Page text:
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The Archaeological Recording Kit (ARK) written by L-P Archaeology has been further updated on site by Henriette and Hembo. This is the centre of all our archaeological data management processes. All data gathered on site are ingested and made available on our on-site wireless network. ARK looks after all our many photographs, the raw data from the geophysics and surveys, processed plans and sections and the database of all finds. Continue reading →

Excavation Week One

Today work started on the main excavations. We have been joined by some additional staff and students from Italy and the UK. Leonie has already cleaned off a large section of Opus Spicatum floor to the west of the large cistern. This seems to be the floor of a complex building running westwards. On the west of the path in the area adjacent to the amphitheatre the walls are becoming clear, perfectly matching the geophysical results in this area. Continue reading →


All of the undergraduates and some of the other students new to the project spent the day in training. Jess gave her GPR masterclass, Steve an introduction to surveying and Geoff, Belinda, Greg and Leonie explained our recording techniques and conventions used on site. Elsewhere we have managed to assemble and test all of the kit and the post-ex, recording and visualisation teams are all ready to go. Continue reading →

Arrival at Fiumicino

Today we all travelled. Some from Colombia, some from the UK, some from Italy and another from Taiwan. So, everyone had to be met and set up in their accommodation. It was a busy day but by the end of it, particularly once the pizza was served, everything settled down to normal. We are a large team this year - about 70 in total - so everything becomes that bit more complicated. Still, the team are great and we are all really excited about the coming couple of months. Continue reading →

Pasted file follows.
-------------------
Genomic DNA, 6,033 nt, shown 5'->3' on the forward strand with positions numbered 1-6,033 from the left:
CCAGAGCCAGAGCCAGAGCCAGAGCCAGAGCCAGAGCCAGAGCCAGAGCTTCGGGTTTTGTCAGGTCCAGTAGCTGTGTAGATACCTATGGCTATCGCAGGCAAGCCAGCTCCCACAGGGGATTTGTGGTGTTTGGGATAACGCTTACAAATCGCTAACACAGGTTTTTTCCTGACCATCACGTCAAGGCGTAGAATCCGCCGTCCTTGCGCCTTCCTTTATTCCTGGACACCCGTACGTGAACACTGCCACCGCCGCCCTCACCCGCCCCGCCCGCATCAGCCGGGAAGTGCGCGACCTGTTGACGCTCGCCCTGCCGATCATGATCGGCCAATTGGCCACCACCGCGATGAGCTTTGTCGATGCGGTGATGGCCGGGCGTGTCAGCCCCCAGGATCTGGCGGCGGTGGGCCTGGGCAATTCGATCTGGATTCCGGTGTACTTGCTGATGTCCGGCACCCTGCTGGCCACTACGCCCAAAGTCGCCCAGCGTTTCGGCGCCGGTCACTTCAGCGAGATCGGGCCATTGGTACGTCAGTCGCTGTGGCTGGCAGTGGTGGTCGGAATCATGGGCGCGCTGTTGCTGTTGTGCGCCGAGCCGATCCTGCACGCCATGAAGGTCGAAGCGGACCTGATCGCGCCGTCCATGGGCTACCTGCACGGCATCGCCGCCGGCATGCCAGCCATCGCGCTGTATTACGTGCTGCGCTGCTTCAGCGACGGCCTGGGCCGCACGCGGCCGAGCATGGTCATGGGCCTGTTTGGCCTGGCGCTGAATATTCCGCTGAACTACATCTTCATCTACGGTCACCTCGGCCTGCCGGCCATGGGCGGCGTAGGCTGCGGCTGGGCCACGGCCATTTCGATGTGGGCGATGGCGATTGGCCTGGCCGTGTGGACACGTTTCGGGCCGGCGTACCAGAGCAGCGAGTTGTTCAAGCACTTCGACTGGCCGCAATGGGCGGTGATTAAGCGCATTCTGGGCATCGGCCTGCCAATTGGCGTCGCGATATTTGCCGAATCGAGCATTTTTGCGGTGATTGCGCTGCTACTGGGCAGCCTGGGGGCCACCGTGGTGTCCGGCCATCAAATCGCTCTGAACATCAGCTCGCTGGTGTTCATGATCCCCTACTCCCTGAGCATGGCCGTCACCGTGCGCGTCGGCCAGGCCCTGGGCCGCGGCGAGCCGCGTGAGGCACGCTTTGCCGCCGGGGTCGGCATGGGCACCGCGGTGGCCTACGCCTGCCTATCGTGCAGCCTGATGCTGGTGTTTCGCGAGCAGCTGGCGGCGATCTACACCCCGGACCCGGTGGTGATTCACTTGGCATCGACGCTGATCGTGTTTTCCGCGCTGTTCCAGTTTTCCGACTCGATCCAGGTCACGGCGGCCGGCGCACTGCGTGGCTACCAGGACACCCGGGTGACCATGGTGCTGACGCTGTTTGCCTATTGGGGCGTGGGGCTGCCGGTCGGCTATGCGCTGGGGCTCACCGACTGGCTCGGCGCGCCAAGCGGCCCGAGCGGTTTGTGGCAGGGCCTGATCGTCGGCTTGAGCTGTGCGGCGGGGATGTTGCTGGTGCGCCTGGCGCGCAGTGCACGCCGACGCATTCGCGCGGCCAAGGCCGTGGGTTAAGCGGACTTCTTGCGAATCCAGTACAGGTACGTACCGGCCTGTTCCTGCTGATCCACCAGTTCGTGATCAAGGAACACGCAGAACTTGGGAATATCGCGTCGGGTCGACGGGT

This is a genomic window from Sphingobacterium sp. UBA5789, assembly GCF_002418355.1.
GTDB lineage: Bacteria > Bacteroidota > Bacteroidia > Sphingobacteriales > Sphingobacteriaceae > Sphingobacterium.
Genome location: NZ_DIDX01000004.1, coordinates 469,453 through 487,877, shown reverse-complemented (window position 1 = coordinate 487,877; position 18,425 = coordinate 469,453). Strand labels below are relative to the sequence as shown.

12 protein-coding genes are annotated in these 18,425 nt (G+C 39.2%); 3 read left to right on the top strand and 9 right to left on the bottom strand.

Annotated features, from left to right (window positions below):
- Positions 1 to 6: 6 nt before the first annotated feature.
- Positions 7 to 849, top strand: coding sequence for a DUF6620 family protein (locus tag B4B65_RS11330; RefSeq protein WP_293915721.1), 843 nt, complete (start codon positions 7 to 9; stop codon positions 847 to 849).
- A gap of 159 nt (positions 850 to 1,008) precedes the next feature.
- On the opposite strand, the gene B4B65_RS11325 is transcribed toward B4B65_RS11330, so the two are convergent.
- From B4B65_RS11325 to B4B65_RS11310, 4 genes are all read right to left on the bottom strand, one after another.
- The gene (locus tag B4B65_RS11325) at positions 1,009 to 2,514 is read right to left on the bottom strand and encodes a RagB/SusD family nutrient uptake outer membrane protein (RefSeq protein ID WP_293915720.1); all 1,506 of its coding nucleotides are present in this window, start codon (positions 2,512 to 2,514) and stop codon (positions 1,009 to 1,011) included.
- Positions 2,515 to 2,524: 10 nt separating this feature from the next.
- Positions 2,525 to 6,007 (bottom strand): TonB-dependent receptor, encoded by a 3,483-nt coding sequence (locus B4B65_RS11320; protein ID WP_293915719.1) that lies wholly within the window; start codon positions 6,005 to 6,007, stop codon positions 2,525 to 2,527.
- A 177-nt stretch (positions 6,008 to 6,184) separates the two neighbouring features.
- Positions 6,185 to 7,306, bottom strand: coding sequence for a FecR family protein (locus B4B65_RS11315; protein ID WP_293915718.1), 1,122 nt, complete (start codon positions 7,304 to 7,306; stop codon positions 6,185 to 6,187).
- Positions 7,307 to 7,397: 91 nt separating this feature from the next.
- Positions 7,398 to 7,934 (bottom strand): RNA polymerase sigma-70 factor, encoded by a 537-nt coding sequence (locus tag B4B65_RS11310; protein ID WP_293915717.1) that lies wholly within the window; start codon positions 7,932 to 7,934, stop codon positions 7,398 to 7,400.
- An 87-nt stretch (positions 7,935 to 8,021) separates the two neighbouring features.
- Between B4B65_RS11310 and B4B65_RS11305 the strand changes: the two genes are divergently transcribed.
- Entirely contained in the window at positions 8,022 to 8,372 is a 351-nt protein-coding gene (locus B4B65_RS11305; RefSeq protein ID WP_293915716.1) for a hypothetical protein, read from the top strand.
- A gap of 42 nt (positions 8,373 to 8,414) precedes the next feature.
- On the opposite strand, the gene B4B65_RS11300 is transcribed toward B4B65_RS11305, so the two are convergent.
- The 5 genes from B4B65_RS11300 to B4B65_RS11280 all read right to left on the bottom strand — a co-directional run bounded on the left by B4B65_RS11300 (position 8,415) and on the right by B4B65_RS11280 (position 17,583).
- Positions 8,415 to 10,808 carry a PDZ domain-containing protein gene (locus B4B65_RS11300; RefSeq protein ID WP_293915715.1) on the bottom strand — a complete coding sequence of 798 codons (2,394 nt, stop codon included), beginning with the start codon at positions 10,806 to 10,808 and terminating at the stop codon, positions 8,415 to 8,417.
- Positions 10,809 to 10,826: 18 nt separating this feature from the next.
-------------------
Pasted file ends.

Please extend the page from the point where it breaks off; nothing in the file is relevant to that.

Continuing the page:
First day on site

We arrived on site today and set up the dig house. Simon gave his traditional tour of the site and excavation area. The excavation area is already looking amazing, with Fabrizio and his team having been busy preparing the ground. The geophysics team will be busy, in particular looking at the Imperial Palace via Ground Penetrating Radar. Continue reading →

An Archaeological Survey of the Port of Imperial Rome

Portus: An Archaeological Survey of the Port of Imperial Rome book is published. By Simon Keay, Martin Millett, Lidia Paroli and Kristina Strutt. This volume presents the full results of the survey and uses them as the basis for a re-evaluation of the whole port complex. The geophysical survey results are interpreted in the context of earlier work at the site in order to offer new perspectives on the character and development of the site. Continue reading →

Visualising Portus

At a site as large and complex as Portus, it is often hard to work out the building phases of individual structures, or get a feel for the original landscape. The AHRC portus Project is therefore employing a range of visualisation tools to interpret and present the site as it is now and as we believe it was in the past. Computer graphics make the site easier to understand by presenting archaeological findings in an easily comprehensible, but historically accurate format. Continue reading →

Visit to Ostia

Whilst the students were acclimatizing to the Portus heat we took them on a tour of nearby Ostia. This port was directly connected to Portus, with the two operating under the same administration. See more content on our Flickr website. Continue reading →